Encyclopedia Of Detroit

Trowbridge House

The Charles C. Trowbridge House is considered the oldest known building in the City of Detroit. Located at 1380 E. Jefferson Avenue in Detroit, Michigan, the house was built in 1826 at a cost of $2,500. The land was originally part of a French land grant to Charles Chauvin. Ownership changed hands several times until 1825 when Trowbridge purchased lot four of what was then known as the Mullett Farm. He built the house for himself and his new bride, Catherine Whipple Sibley, the eldest daughter of Solomon Sibley, the first appointed mayor of Detroit. They moved into the house early in 1827.

The house was originally built in a Greek Revival Federal style and was later updated with Victorian elements such as the bay window in the front. Trowbridge lived in the house for 56 years until his death in 1883. After his death, the house remained in the Trowbridge family. In 1936, during the Great Depression, it was converted to a rooming house.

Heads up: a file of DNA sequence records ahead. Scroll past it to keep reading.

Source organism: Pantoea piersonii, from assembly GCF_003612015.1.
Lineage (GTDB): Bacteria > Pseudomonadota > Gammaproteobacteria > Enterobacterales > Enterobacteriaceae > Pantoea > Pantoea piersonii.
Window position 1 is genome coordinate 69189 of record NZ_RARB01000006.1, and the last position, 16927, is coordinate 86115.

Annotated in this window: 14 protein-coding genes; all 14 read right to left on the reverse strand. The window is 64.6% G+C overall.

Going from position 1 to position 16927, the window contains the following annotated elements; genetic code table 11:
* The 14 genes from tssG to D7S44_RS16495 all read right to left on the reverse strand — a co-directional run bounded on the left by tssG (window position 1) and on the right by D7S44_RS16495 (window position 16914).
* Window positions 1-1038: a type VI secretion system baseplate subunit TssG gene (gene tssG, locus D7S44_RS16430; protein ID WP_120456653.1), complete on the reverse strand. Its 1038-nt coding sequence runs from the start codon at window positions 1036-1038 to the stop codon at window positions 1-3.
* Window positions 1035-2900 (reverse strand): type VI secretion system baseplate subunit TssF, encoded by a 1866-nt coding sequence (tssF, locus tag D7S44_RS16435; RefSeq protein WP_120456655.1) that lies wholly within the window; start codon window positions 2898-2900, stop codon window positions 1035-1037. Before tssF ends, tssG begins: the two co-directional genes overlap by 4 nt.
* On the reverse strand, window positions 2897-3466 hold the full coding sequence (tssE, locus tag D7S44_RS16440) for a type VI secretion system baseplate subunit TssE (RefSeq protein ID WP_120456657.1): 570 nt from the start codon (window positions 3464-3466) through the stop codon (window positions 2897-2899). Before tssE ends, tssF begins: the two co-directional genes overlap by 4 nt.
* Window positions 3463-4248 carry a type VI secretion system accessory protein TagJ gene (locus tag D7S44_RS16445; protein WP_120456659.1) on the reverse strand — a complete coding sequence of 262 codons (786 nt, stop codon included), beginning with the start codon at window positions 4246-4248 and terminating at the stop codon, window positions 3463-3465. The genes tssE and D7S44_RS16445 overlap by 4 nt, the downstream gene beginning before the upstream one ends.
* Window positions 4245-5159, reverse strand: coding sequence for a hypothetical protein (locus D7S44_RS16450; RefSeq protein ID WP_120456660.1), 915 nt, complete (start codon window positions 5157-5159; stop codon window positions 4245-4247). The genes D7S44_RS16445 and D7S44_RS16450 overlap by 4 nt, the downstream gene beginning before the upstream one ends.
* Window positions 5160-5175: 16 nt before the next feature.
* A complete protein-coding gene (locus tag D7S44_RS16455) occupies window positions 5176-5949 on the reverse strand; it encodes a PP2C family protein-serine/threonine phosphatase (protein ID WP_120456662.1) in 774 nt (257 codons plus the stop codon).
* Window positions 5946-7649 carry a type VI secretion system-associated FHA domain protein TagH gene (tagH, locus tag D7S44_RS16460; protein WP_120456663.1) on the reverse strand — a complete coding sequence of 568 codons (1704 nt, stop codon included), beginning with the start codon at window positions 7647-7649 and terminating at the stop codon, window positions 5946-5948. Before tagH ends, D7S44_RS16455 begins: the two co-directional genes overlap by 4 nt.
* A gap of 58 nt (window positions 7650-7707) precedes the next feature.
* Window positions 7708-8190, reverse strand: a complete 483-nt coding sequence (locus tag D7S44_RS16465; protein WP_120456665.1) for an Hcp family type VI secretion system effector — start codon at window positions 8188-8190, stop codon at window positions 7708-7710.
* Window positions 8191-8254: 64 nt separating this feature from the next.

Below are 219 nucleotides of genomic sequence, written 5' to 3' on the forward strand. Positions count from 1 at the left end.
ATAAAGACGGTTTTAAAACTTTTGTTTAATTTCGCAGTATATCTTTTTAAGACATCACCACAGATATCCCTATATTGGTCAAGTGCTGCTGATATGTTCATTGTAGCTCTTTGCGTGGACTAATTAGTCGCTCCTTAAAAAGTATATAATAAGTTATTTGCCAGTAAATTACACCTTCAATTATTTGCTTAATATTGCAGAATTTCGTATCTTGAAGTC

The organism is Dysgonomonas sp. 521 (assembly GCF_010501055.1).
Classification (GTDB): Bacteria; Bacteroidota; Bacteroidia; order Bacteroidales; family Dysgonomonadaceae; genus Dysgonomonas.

The Trowbridge family sold the house to Marie Cavanaugh in 1942, and it was then converted back to a single-family residence. The house was designated a Michigan State Historic Site in 1974 and listed on the National Register of Historic Places in 1976. Today, the house is privately owned and serves as office space for several businesses.



Charles C. Trowbridge - Trowbridge_CharlesC_

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